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@bburnrover - I would't recommend it. Unless the law changes, you'd be in hot water here in the US anyway.

I think it's kind of unfair to suggest that one animal preying on another animal is somehow out of order. The heron is only doing what it needs to for survival, same as any other animal or even human. When we put fish into a backyard pond, it's not a natural situation for them, so it's incumbent on the pond owner to take steps to protect the fish from predators. Where we live we have a lot of coyotes that are not afraid to come into a yard and snatch a small dog - I would therefore never leave my small dog outside to fend for herself. But I wouldn't blame the coyote for acting on it's nature.
Hi
Reading the report above the heron actually did not eat the Koi it just stabbed it! How often do heron's damage our fish stocks and not use them for nourishment but just for sadistic entertainment? I spend lots of money both salmon fishing and stocking our large pond with fish only to see the rivers full of herons preying on our future fish stocks. I believe similar things occur in the USA because your anglers used to catch salmon for the table now they have to release them back into the river as the stocks of fish have reduced so much. The protection of both seals and herons maybe seen as a good thing to do by ignorant Green Party members but do they actually see the big picture because other creatures are not as cuddly but they will still end up extinct because of over predation.The Scottish estate owners in the UK have to cull numerous dear every year to maintain their environment at the correct levels to sustain an healthy balance.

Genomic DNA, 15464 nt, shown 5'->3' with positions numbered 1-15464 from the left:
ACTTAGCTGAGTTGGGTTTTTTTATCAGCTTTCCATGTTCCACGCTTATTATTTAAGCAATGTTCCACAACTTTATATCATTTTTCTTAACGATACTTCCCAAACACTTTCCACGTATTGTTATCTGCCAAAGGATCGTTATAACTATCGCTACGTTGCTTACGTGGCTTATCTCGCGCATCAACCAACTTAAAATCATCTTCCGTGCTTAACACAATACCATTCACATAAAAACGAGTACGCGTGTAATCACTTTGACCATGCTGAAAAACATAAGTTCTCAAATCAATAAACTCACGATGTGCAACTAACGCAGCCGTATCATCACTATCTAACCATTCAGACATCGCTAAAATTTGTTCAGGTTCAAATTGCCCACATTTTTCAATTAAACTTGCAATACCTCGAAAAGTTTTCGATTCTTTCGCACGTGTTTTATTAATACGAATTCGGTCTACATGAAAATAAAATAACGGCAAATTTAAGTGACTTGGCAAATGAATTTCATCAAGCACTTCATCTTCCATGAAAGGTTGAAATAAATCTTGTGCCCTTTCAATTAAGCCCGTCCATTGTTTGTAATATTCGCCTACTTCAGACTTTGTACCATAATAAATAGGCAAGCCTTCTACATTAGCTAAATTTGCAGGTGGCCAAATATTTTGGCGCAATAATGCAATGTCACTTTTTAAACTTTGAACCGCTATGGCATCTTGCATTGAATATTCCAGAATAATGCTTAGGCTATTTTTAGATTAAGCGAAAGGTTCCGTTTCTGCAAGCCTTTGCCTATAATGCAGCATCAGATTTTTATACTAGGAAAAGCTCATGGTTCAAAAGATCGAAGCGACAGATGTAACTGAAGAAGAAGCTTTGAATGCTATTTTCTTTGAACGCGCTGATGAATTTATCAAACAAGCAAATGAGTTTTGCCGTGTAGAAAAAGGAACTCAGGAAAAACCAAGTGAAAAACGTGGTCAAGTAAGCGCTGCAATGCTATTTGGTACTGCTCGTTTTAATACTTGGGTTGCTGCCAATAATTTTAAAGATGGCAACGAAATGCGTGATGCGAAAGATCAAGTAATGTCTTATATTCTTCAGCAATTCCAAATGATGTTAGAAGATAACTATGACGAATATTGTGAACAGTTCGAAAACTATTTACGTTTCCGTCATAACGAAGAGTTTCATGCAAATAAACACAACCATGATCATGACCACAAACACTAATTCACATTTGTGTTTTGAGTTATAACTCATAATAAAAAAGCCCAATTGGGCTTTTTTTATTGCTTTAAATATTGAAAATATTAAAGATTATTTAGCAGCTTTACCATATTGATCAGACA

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You think herons are protected because they're "cuddly"? I am not opposed to humans being a part of the food chain. If herons were edible I'd say we should be allowed to hunt them, but that's not the case. I'm not even opposed to a farmer who needs to kill a predator that's taking out his animals - again, he's put those animals in an indefensible position. It's his job to protect them and if killing a coyote is the only way to keep chickens safe on a farm, then you have to do it. But wild animal vs wild animal - nature takes care of that quite nicely. If salmon are endangered (which I know nothing about - but it seems to me we can still readily buy wild caught salmon in the US, so I question the supposition) I guarantee you it's not the fault of any natural predator.

You're attributing human emotion to an animal behavior. Herons aren't killing for "entertainment". They aren't killing for fun. Do they kill and leave fish? Yes. But I guarantee you it's because they realize it's just too big to get down their throat. And in the wild, any fish that was killed and left by a heron will be quickly consumed by another animal... that just doesn't happen as readily in a suburban backyard.
 
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We agree to differ, your salmon are farmed salmon they are not wild. The Atlantic salmon are the ones the european countries are worrying about.I live in rural Wales so do not know much about suburbia ,I do know that since the mass culling of young cuddly seals was stopped we have a plethora of them in our estuaries predating on the salmon that have swum great distances to lay their eggs into our rivers, the ones that get through are having their offspring eaten or stabbed by the herons.